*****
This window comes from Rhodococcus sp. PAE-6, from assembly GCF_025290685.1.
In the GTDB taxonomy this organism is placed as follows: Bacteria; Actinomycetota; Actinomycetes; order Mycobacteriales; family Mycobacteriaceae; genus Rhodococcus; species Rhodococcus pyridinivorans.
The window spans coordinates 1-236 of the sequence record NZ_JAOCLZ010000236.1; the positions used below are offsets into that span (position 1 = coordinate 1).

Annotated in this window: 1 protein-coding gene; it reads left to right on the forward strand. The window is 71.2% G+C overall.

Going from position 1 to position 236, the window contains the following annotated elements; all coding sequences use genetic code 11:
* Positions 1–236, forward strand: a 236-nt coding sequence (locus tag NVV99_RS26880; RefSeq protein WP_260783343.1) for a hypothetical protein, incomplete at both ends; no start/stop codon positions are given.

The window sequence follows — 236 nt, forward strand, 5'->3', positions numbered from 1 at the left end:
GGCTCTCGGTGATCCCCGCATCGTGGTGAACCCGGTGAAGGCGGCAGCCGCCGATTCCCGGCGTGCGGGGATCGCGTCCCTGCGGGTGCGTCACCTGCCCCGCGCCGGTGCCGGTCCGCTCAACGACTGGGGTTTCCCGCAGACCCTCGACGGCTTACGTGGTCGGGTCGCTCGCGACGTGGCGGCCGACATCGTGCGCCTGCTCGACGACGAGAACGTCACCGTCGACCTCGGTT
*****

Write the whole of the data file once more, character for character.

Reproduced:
This window comes from Rhodococcus sp. PAE-6, from assembly GCF_025290685.1.
In the GTDB taxonomy this organism is placed as follows: Bacteria; Actinomycetota; Actinomycetes; order Mycobacteriales; family Mycobacteriaceae; genus Rhodococcus; species Rhodococcus pyridinivorans.
The window spans coordinates 1-236 of the sequence record NZ_JAOCLZ010000236.1; the positions used below are offsets into that span (position 1 = coordinate 1).

Annotated in this window: 1 protein-coding gene; it reads left to right on the forward strand. The window is 71.2% G+C overall.

Going from position 1 to position 236, the window contains the following annotated elements; all coding sequences use genetic code 11:
* Positions 1–236, forward strand: a 236-nt coding sequence (locus tag NVV99_RS26880; RefSeq protein WP_260783343.1) for a hypothetical protein, incomplete at both ends; no start/stop codon positions are given.

The window sequence follows — 236 nt, forward strand, 5'->3', positions numbered from 1 at the left end:
GGCTCTCGGTGATCCCCGCATCGTGGTGAACCCGGTGAAGGCGGCAGCCGCCGATTCCCGGCGTGCGGGGATCGCGTCCCTGCGGGTGCGTCACCTGCCCCGCGCCGGTGCCGGTCCGCTCAACGACTGGGGTTTCCCGCAGACCCTCGACGGCTTACGTGGTCGGGTCGCTCGCGACGTGGCGGCCGACATCGTGCGCCTGCTCGACGACGAGAACGTCACCGTCGACCTCGGTT